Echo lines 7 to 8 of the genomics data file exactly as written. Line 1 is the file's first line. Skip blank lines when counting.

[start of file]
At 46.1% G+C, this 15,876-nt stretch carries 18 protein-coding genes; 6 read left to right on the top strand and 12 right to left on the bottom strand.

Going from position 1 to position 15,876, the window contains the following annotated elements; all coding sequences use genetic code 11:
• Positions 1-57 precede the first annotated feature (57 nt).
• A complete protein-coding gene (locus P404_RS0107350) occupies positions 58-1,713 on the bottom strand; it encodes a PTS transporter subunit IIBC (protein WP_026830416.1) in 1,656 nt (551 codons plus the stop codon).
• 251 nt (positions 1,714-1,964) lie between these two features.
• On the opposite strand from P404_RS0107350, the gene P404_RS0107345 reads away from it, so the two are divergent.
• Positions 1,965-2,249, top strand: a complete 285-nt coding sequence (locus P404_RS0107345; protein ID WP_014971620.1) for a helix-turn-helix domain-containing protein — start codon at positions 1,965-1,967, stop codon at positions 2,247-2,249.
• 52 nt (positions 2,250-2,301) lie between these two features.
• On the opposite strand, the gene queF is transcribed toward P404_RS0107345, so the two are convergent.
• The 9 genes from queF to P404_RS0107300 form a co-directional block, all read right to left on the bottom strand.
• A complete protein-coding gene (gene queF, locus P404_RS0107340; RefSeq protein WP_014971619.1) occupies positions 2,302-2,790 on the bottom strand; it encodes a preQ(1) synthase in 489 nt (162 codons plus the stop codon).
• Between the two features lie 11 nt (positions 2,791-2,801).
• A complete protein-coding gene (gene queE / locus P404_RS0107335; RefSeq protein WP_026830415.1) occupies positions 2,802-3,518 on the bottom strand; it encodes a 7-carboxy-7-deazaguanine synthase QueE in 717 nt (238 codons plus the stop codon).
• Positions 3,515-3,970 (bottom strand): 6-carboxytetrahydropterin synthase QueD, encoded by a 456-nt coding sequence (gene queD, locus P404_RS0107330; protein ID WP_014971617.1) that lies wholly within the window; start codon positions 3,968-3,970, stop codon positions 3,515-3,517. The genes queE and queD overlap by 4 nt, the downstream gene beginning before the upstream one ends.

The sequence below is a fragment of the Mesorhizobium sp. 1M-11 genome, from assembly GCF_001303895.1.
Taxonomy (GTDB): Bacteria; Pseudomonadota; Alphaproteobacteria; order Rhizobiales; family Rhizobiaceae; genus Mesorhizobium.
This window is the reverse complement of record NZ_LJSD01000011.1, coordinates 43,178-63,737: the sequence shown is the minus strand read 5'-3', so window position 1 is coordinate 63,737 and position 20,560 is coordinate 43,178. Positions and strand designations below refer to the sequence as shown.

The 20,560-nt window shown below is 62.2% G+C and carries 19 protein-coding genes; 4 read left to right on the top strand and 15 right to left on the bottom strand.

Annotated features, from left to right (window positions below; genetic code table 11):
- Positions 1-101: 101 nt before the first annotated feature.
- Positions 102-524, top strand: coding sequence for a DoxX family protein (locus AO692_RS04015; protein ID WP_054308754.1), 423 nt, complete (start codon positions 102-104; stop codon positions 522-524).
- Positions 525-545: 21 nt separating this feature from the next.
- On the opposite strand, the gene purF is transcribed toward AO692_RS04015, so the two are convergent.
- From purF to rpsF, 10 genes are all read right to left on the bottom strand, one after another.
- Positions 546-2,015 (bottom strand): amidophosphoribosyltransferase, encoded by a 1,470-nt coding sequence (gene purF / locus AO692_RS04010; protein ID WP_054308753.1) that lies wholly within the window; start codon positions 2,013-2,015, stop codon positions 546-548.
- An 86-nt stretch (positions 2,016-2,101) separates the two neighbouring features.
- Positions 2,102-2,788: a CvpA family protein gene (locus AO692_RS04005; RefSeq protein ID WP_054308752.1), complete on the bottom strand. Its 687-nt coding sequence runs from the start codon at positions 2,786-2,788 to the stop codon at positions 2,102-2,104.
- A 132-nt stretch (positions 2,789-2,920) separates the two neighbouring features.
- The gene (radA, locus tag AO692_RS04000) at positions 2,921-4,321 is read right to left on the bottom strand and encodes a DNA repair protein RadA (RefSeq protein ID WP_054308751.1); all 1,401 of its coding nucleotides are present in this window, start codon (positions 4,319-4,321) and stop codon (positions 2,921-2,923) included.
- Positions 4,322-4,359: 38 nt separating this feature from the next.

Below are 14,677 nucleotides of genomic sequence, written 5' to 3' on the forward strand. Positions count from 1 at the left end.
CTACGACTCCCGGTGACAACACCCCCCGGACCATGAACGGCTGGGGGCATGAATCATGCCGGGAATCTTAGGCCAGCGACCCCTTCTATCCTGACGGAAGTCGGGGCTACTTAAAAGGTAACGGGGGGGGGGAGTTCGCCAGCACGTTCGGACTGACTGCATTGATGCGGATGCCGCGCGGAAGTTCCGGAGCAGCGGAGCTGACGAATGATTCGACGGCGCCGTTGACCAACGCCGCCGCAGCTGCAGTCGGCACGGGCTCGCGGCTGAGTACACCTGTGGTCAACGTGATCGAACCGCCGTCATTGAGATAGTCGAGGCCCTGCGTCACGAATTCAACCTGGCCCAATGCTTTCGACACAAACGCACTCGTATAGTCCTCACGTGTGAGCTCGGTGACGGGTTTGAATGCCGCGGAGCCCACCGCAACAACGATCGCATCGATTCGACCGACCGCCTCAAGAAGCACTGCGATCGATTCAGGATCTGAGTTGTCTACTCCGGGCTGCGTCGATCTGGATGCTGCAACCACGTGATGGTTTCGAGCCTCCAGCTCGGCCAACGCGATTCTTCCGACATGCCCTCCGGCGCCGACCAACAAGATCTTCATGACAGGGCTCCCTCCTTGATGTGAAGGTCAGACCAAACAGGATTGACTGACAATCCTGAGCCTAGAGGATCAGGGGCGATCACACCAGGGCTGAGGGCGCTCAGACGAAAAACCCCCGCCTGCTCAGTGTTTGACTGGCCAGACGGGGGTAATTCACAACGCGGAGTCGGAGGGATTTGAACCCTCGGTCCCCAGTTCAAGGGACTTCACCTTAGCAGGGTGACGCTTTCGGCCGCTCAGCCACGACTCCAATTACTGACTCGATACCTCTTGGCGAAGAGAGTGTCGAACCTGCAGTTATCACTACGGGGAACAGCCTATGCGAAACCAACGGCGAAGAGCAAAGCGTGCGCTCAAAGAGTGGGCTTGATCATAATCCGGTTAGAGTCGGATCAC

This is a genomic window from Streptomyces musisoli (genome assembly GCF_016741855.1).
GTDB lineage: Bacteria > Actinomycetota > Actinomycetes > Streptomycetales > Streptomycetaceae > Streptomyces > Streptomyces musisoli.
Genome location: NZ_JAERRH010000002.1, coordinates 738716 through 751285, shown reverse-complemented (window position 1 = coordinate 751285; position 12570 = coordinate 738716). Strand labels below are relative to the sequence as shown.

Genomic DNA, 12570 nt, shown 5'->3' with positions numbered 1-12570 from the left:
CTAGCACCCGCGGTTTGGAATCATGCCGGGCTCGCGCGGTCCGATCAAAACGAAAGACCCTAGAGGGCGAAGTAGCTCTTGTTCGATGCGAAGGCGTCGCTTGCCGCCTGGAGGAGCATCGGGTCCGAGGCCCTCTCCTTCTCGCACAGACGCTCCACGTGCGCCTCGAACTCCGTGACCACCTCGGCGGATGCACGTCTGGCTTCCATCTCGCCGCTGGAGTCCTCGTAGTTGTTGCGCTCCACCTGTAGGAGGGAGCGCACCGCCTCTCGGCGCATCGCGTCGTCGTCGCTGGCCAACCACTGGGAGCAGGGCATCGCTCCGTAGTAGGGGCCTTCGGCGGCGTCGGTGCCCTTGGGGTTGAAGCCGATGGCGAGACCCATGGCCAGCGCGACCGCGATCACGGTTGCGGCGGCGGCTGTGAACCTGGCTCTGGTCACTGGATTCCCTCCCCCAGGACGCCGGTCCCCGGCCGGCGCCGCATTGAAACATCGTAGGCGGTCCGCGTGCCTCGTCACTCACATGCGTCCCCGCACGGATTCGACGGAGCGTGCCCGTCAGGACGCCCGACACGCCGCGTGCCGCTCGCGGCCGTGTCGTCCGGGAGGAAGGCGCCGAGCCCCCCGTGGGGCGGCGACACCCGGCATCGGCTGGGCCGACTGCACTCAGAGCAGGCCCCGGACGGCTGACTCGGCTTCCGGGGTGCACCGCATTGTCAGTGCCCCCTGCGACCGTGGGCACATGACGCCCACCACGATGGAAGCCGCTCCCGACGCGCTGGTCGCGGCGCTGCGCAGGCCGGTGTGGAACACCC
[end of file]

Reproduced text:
• Positions 1,965-2,249, top strand: a complete 285-nt coding sequence (locus P404_RS0107345; protein ID WP_014971620.1) for a helix-turn-helix domain-containing protein — start codon at positions 1,965-1,967, stop codon at positions 2,247-2,249.
• 52 nt (positions 2,250-2,301) lie between these two features.